Village Administrator Tim Gillian, who’s been in his position for over a decade and served as a village commissioner for 12 years prior to that, says he’s never seen the village face a financial crisis like it faces now.

“There have been some tough financial situations, but nothing like this where we’re looking at an almost complete stoppage of everything,” said Gillian.

While it’s difficult to get a precise idea of how dire the situation is – revenue received in March, for example, is partially comprised of receivables from previous months – Gillian said it’s a “huge problem.”

“Between all the models we’ve looked at, it’s apparent that village revenues will be down 30 to 40 percent in March, April, May and June,” Gillian said.

That’s with the village still operating with almost-normal expenses, 70 percent of which is payroll. Gillian said overtime and community center expenses are down right now, but for the most part, everything else has remained the same.

“We’re trimming expenses wherever we can,” said Gillian. The recent hiring of a contractor to create and maintain a village Facebook page, although an additional expense, was done only after ending a $12,000 annual contract with CodeRED, the system the village previously used for disseminating information to residents. The Facebook contractor only costs $375 a month for the first year, less than half of the amount of CodeRed.

Other cost savings include cutting out new planting for the spring and summer, as well as monthly landscape maintenance, normally contracted by McAdam Landscape, now being done in-house.

Gillian declined to discuss the possibility of layoffs. But he said he’s been talking with the village’s labor groups about concessions, including limited overtime and more flexibility between job functions, which would allow employees to move fluidly between tasks, thereby ensuring necessary jobs, which might fluctuate due to changes in how village services are provided, are being fulfilled.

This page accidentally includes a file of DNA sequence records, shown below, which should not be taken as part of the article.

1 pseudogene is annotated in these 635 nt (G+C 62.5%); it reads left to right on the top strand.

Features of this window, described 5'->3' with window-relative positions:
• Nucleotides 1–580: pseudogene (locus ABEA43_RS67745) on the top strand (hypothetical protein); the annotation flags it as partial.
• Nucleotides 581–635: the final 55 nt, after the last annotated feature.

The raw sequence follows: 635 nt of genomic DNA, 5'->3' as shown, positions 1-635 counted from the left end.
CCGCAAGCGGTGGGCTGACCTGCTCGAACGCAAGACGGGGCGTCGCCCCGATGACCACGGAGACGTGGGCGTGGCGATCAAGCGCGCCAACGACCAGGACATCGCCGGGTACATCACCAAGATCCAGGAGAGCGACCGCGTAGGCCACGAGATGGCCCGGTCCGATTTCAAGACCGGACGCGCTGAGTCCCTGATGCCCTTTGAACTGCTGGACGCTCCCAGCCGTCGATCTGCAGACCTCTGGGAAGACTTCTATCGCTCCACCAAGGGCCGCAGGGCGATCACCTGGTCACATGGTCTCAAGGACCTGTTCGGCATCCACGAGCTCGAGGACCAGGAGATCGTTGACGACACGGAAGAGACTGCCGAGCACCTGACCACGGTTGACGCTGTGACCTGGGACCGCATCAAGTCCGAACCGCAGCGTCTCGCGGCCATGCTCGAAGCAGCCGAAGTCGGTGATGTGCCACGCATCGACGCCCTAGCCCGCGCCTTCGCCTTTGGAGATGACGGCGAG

Gillian said someone with an office job, for example, would be able to assist with senior services if need dictated under a loosening of job restrictions under certain contracts.

Most of the biggest sources of revenue for the village have been affected by the COVID-19 pandemic, including sales tax, income tax, utility taxes, commuter parking, and parking permits.

With businesses closed, sales taxes are down. Walmart and Portillo’s, two of the village’s biggest sources of sales tax revenue, are still open. “Thank God they’re still here,” said Gillian. But car dealerships, another source of income for the village, are barely operating.

As for income taxes, as unemployment grows, the village will get less. And utility taxes are problematic too.

“If people have to choose between buying groceries for their family or paying a utility bill, it’s not hard to see where the money will go,” said Gillian. “People are in a tough spot right now.” And because of the pandemic, turning off most utilities for failure to pay, including the water bill, has been suspended.

Parking revenue, too, has dried up. The commuter parking lot near the CTA line used to have between 300 and 500 cars a day at $5 per car, said Gillian. “Now, you drive by and there are about six cars there,” he said.

Ticketing for night parking has been suspended, as has permit parking, which was “a good monthly revenue.”

Fines for not having new vehicle stickers aren’t being enforced right now, and Gillian said he’s not sure when the village will decide to require the stickers.

As for metered parking, which had only been in effect for about two months before paying was suspended due to the pandemic, was bringing in $25,000 to $30,000 a month, revenue that stopped abruptly when the village suspended it.

And even when the pandemic is “over,” things won’t go back to normal immediately.

“It won’t be like a light-switch turned on again when the economy opens up,” Gillian stated. “It will take a long time for things to catch up.”

“Let’s say the governor says, ‘Open up the economy in June!'” said Gillian. “Our local businesses and the village council might decide to say no to requiring people to pay to park right away because the businesses will want it to be as easy as possible for customers to shop again.”

Gillian said while he’s not happy that other towns are going through similar crises, it helps to know that Forest Park isn’t alone.

“It’s somewhat comforting that all towns are in the same boat right now,” said Gillian. “Wealthier communities might have more reserve, but nobody’s doing well through this.”

And Gillian is talking daily with Leticia Olmsted, village finance director, and the department heads, constantly looking for ways to save money and see Forest Park through the pandemic and its financial effects on the town.